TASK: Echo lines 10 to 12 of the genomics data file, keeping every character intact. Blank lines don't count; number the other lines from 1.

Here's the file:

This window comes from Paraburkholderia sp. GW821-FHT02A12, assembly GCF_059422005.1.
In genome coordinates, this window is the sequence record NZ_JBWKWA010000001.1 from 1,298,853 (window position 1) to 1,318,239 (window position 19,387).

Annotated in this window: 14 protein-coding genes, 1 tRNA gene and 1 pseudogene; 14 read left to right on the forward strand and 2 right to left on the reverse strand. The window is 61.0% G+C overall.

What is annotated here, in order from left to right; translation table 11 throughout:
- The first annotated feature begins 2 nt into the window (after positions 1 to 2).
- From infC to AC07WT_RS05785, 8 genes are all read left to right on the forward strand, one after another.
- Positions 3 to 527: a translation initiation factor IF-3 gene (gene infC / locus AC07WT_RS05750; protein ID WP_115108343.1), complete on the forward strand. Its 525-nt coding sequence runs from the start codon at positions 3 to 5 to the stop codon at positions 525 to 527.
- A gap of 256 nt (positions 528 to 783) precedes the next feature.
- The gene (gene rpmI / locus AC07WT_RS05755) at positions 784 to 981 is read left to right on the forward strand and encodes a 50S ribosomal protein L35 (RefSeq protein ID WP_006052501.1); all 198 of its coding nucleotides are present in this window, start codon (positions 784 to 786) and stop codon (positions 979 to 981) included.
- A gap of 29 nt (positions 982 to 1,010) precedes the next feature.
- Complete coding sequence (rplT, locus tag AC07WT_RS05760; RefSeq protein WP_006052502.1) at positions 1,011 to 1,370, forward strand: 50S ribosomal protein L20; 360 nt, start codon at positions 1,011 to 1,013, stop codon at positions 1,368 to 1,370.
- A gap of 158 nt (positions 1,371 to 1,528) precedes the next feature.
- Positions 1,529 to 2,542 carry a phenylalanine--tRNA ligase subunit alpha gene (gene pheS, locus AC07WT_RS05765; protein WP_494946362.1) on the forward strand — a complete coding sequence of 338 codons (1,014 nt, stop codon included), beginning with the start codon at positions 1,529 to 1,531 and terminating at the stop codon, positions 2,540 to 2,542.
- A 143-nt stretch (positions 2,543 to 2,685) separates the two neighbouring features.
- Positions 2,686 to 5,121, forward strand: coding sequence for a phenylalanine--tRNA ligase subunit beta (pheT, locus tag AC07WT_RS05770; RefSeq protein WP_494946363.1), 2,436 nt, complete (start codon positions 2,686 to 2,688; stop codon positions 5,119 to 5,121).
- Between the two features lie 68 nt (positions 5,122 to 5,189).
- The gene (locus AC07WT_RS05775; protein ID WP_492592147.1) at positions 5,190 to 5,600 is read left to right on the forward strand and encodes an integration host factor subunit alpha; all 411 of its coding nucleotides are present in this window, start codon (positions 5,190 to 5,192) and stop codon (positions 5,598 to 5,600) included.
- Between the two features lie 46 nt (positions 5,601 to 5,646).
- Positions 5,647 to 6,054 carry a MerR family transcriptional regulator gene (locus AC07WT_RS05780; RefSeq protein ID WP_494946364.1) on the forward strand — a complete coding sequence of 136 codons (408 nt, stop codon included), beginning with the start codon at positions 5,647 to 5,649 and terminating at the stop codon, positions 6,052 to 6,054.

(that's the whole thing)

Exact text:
- A gap of 29 nt (positions 982 to 1,010) precedes the next feature.
- Complete coding sequence (rplT, locus tag AC07WT_RS05760; RefSeq protein WP_006052502.1) at positions 1,011 to 1,370, forward strand: 50S ribosomal protein L20; 360 nt, start codon at positions 1,011 to 1,013, stop codon at positions 1,368 to 1,370.
- A gap of 158 nt (positions 1,371 to 1,528) precedes the next feature.